Article: Climate Change and its Effects on Asia and Australia

Article: Climate Change and its Effects on Asia and Australia

Article: Climate Change and its Effects on Asia and Australia

Article: Climate Change and its Effects on Asia and Australia

This article addresses the exact same problems we face here in southern Thailand. Last year’s dry season was the hottest year in 65 years in Thailand (and the hottest year ever recorded) – so hot in fact that our pond completely dried out in the back – and at the time I’m writing this (beginning of February 2017) it is still raining even though usually the dry season should have started (which is nothing we complain about, but another indicator of seasonal imbalances due to climate change).

The author writes about remote villages in Cambodia:
“What strikes me most forcibly however, is their descriptions of the new insects eating their crops that they had never seen before, or their knowledge of how the dry season is extending each year with exhausting heat sucking their soils dry. They know exactly how their climate – and their world – is changing.”

Even though the author lays focus on the loss of profit which makes it seem like a slightly egoist and superficial concern to have about climate change, a good general image of the importance of stable ecosystems is given.

“Farmers live and work so closely with the environment. When they speak about the natural world – gnarled River Red gums on the creek bank or the wedgetail eagle sentry that perches near the front gate – it is with easy intimacy, as if talking about an old friend.”

Recent studies have found nine in 10 farmers are concerned about damage to the climate. They are experiencing rapid alteration to their land and regional weather patterns. Two-thirds of farmers say they have observed changes in rainfall patterns in their life-time or time of farming.”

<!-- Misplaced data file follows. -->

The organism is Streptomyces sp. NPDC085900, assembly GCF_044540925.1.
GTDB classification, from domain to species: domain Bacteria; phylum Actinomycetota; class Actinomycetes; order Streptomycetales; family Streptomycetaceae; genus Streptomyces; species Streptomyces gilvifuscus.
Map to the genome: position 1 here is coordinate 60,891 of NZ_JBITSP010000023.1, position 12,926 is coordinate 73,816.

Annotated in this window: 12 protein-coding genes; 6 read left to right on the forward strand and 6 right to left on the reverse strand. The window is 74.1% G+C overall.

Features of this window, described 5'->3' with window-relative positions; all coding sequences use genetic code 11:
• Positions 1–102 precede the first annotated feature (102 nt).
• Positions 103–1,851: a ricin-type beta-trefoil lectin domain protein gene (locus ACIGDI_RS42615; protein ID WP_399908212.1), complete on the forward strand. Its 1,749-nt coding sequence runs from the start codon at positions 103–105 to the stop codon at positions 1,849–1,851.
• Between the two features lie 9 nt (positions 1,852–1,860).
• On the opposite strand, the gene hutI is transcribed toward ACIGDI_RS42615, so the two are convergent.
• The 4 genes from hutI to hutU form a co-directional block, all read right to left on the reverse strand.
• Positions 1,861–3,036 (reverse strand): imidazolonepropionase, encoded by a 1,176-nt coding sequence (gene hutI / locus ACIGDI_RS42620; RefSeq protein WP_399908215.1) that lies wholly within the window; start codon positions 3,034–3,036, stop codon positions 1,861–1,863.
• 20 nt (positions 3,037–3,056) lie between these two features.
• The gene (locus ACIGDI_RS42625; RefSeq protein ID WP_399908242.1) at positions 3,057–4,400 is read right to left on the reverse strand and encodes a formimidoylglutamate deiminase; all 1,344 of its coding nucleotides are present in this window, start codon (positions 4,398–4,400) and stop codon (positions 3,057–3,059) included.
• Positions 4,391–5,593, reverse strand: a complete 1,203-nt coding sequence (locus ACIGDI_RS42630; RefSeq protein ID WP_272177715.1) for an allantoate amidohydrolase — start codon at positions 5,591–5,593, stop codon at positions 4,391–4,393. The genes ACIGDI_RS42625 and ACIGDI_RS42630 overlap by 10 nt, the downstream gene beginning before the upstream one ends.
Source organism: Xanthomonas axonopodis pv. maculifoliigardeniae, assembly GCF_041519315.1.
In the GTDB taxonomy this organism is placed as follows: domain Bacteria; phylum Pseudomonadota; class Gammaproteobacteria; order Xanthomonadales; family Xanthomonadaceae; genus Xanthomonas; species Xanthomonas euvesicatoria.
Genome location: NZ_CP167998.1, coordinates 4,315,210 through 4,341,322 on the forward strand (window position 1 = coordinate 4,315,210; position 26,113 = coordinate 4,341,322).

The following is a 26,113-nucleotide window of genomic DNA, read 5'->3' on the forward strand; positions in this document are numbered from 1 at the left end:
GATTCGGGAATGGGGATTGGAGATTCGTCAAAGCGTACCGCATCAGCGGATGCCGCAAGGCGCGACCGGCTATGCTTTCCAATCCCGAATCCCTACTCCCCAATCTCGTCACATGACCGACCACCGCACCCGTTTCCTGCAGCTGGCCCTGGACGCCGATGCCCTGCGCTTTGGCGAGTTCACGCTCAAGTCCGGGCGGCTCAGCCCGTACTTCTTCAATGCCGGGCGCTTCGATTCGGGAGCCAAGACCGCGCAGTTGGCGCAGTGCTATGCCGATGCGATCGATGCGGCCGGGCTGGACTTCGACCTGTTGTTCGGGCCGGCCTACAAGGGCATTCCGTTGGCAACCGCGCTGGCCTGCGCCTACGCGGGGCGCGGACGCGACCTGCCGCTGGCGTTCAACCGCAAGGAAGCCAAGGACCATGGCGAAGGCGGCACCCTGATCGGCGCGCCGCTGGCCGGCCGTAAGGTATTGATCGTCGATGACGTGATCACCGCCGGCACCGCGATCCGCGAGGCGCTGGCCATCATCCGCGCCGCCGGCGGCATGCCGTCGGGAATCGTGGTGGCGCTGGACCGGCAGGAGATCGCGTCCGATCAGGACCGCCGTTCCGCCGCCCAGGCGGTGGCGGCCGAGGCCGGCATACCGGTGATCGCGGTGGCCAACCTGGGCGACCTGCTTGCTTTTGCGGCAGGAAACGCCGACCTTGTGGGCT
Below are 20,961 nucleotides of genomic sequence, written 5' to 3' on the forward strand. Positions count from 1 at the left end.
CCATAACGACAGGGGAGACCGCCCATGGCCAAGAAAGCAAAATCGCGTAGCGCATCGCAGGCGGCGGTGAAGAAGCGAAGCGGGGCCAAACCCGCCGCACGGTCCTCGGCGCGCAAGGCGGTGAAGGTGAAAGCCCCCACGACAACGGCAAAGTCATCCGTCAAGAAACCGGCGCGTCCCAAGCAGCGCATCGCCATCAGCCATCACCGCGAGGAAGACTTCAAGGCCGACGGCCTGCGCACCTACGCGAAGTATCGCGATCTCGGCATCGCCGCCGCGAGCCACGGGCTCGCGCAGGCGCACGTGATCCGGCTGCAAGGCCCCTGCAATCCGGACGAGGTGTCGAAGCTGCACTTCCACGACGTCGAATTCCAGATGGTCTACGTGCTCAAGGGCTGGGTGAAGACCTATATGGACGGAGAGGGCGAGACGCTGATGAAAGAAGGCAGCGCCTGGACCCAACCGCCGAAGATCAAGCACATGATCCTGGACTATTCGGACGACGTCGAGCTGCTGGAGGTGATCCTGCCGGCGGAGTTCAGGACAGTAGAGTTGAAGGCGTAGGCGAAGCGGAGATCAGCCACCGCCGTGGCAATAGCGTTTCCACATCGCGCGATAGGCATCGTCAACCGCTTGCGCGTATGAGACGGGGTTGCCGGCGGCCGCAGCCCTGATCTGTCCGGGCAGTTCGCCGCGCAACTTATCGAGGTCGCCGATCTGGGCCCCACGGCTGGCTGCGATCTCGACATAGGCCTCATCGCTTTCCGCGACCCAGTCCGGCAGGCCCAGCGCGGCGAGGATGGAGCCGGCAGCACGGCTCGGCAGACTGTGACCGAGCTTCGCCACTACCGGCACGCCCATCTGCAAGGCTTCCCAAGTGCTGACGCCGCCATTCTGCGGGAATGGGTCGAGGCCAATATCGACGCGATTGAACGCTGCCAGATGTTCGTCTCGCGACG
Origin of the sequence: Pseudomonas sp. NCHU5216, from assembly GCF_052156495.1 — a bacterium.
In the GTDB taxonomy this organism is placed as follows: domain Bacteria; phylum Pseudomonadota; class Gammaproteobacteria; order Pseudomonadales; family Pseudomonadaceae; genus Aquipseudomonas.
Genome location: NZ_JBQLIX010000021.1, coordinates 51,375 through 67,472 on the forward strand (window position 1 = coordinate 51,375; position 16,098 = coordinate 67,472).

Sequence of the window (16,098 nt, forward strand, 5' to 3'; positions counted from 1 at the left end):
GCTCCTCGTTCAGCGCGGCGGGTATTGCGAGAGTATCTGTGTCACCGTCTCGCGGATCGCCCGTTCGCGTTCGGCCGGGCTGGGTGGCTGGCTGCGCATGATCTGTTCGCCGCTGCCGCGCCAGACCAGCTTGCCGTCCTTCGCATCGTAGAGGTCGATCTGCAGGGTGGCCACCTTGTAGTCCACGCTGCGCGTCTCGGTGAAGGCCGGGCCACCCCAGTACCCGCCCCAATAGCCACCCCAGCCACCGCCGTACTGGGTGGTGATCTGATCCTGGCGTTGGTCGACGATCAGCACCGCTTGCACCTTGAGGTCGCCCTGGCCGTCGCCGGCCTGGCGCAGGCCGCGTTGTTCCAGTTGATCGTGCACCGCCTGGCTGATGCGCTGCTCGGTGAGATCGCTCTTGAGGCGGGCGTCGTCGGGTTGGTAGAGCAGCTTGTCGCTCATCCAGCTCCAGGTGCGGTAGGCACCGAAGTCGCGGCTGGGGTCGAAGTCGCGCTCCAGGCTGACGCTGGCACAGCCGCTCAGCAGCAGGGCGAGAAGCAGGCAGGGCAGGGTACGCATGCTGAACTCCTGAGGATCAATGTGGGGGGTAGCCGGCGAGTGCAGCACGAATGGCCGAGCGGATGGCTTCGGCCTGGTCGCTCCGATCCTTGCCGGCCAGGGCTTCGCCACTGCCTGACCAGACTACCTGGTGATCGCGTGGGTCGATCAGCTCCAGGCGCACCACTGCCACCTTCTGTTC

Next, the author does a very common mistake by taking population growth as a given, as if this is just the way things are, the natural course of things, that humans slowly take over the whole planet and in doing so, push every other species off the edge. Population growth since the Agricultural Revolution has been accelerating exponentially and there is nothing natural about it, since we humans just developed a way to trick Nature’s self-regulating mechanisms by growing ever-increasing amounts of food. Our defining challenge is not, as she says, “meeting the needs of a growing global population”, but to reduce that global population, and problems like overconsumption, waste production, greenhouse gas emissions and the concomitant climate change will be solved automatically.

We can’t “feed everyone” without harming the planet, because it is large-scale industrial agriculture that is responsible for much of the environmental destruction we cause, from top soil erosion due to monocultures the use of herbicides, over deforestation to put more land under cultivation, to species extinction because this expansion destroys the habitat of other animals.
The author realizes some of the things that are wrong with the way we live, but fails to draw the broader conclusion as to what the root of those problems are (civilization itself, which can by definition not be sustainable, as well as the anthropocentric worldview that arose from it). Yes we need to “improve our human interaction with [the world]”, but we need to do this in a radically different way from what she proposes. We need to go back to a lifestyle that works for humans and for every other species, and not trying to improve upon Nature by conquest. For getting an insight of how the “better understanding of how our world works” really looks like, maybe she should visit one of the many indigenous Aborigine tribes in Australia, who have exactly this kind of understanding for thousands of years already. No “continued research, development and extension” is needed, what we need is the opposite, since development is just a fancy term for environmental destruction. Agriculture needs to be replaced with small-scale local permaculture, and no science is needed to do this.

In the end, the author proves to have an irreclaimable anthropocentric, progressivist worldview that will NEVER change anything for the better, since it is exactly this kind of thinking that caused all the problems we face today.

The problems are described and explained well, but when it comes to proposing possible solutions, the author fails utterly.

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